The Cold War between the City of Boca Raton and the Greater Boca Raton Beach and Park District has thawed….
During the primary election cycle for two contested seats on the Greater Boca Raton Beach and Park District (Seat 1 and Seat 3), the most often presented argument by the challengers to unseat the incumbents was that the District has been unwilling and unable to enter into meaningful discussions with the City. This narrative was the ‘parroted’ talking point for all the challengers. This narrative was then, and is now, a false narrative; not supported by the past facts or by the recent advancements between these two governmental entities now.
With two (2) three (3) way races in each of the seats, neither race was decided in the August 8th primary. Since no candidate won 50% plus one vote in the primary, both races are now scheduled for a runoff on the November 8th general election; the two (2) top vote getters will face each other for the two (2) seats covering the next four (4) year period.
BocaWatch argued in advance of the primary that the lack of cooperation/communication argument was an exaggeration and easily remedied.
We argued that this narrative was being advanced by the challengers at the behest of others; others engaged in a power struggle for control of the District’s assets and its substantial $22 million dollar plus millage revenue.
BocaWatch still believes this to be the case but the narrative has now also become verifiably false in just the three weeks since the August 30th vote.
In this interim period between then and now, the City and the District seem to have overcome the alleged ‘cold war’ in communication and cooperation.
Reportedly, conversations have taken place between the City Manager and the District’s Interim Executive Director covering a range of topics including the District’s budget; its commitment to a long range plan for beach renourishment; and an identifiable schedule for meetings between the elected officials.
Some preliminary results of this ‘cold war thaw’ were advanced at the September 5th District meeting and ratified unanimously by the District Commissioners and advanced for City Council ratification in the City Council’s upcoming meetings. Notable amongst the items discussed was the District’s ratification of an Interlocal Agreement between these two governmental entities for beach renourishment and regular dredging of the Boca Raton Inlet; a major concern of the City in its relations with the District.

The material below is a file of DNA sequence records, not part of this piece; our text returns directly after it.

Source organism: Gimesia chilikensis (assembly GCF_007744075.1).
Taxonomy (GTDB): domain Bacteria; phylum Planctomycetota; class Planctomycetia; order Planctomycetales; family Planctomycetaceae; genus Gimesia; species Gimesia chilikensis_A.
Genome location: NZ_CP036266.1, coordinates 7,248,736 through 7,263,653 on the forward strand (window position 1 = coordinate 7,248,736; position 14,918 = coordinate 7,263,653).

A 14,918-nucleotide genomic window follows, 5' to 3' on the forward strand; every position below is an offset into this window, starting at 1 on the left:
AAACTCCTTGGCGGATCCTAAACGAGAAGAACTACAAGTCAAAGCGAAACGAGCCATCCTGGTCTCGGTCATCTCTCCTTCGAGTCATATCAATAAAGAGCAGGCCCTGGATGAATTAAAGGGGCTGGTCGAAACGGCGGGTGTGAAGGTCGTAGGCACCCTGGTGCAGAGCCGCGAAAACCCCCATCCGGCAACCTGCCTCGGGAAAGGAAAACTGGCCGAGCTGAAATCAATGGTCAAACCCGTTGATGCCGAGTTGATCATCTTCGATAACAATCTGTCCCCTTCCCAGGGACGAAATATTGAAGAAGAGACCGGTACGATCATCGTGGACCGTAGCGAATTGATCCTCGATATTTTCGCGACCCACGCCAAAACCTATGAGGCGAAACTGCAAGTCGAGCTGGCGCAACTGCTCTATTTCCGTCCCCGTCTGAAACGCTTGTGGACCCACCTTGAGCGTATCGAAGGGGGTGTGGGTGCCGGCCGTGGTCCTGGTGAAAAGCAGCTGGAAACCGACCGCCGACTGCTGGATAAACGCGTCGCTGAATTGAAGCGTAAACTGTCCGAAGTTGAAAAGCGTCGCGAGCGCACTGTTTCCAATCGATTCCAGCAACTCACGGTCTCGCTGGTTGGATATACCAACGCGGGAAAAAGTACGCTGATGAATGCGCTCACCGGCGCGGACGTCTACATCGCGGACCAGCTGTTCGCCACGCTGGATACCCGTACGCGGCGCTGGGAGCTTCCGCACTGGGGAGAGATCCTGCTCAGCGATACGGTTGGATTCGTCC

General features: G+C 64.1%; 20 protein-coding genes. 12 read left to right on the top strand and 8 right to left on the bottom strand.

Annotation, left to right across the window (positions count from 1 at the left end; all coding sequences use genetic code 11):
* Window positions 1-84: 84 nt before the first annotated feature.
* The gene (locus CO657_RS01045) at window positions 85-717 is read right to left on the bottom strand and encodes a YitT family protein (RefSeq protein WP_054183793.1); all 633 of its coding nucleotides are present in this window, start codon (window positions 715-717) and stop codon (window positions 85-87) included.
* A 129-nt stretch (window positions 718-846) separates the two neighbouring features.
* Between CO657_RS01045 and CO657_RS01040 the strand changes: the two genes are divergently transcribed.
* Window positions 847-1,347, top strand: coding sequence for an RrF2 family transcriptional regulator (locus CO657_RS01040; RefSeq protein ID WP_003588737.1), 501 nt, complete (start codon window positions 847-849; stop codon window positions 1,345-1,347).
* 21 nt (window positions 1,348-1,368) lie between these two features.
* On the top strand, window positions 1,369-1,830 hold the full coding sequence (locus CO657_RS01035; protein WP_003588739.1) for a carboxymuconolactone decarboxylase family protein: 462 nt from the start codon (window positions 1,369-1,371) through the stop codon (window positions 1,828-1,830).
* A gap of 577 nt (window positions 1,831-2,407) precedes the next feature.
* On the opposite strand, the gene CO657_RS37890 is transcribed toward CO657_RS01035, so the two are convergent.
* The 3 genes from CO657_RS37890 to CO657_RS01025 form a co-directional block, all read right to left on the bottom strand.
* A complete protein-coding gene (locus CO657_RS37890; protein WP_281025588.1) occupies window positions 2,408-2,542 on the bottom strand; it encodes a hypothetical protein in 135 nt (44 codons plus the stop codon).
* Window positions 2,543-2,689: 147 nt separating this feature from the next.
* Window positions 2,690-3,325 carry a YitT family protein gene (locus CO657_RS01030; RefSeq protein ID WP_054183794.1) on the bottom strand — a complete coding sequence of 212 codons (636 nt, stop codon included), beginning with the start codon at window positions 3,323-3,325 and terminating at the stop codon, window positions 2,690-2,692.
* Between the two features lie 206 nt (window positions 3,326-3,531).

This Interlocal Agreement’s purpose is to define the roles and responsibilities of each entity in the funding of all projects and activities related to beach renourishment, dune repair and dredging operation activities. The agreement “shall be for a term of ten (10) years, and shall automatically renew for an additional ten (10) year period unless either party notifies the other at least 180 days prior to the expiration….”
The program specifically relates to all activities and projects within the City’s beaches/inlet and “shall include, but not be limited too, engineering analysis and design, monitoring, inspection and construction….” With this formal memorialization, the District shall provide one half (1/2) of the funding for the “local share” of the Beach Program as defined under this agreement; a commitment that was originally agreed to in July 2015 between the City and the District.
Other indicia suggesting the ‘thaw’ of this false narrative are reflective in an advancement of negotiations for the master Interlocal agreement; the advancement of scheduling calendars between the agencies; and in the adoption of a budget that not only provides 100% of City staff’s requests but does so at a 3.5% reduction in a year to year budgetary comparison.
All this ‘miraculous’ cooperation supports the proposition that the ‘false narrative’ arguing for change in leadership to advance the interests of the voting public is just that, a ‘false narrative.’
The current District board has been engaged in activities that it believes are in the best interests of the residents. The incumbents are learned in the processes; have substantial institutional knowledge; and clearly are acting in good faith in their roles and responsibilities.
The challengers have every right to present counterarguments for change. Some of these arguments may actually be meritorious. False narratives, however, are unacceptable; false narratives should be called out for what they are….FALSE.
Ultimately, that is what an election process is about. Candidates, both incumbents and challengers, must get their respective arguments out to the voters. The voters are the final arbitrators; let the voters decide.
Your vote is your voice. Let your voice be heard….vote on November 8th
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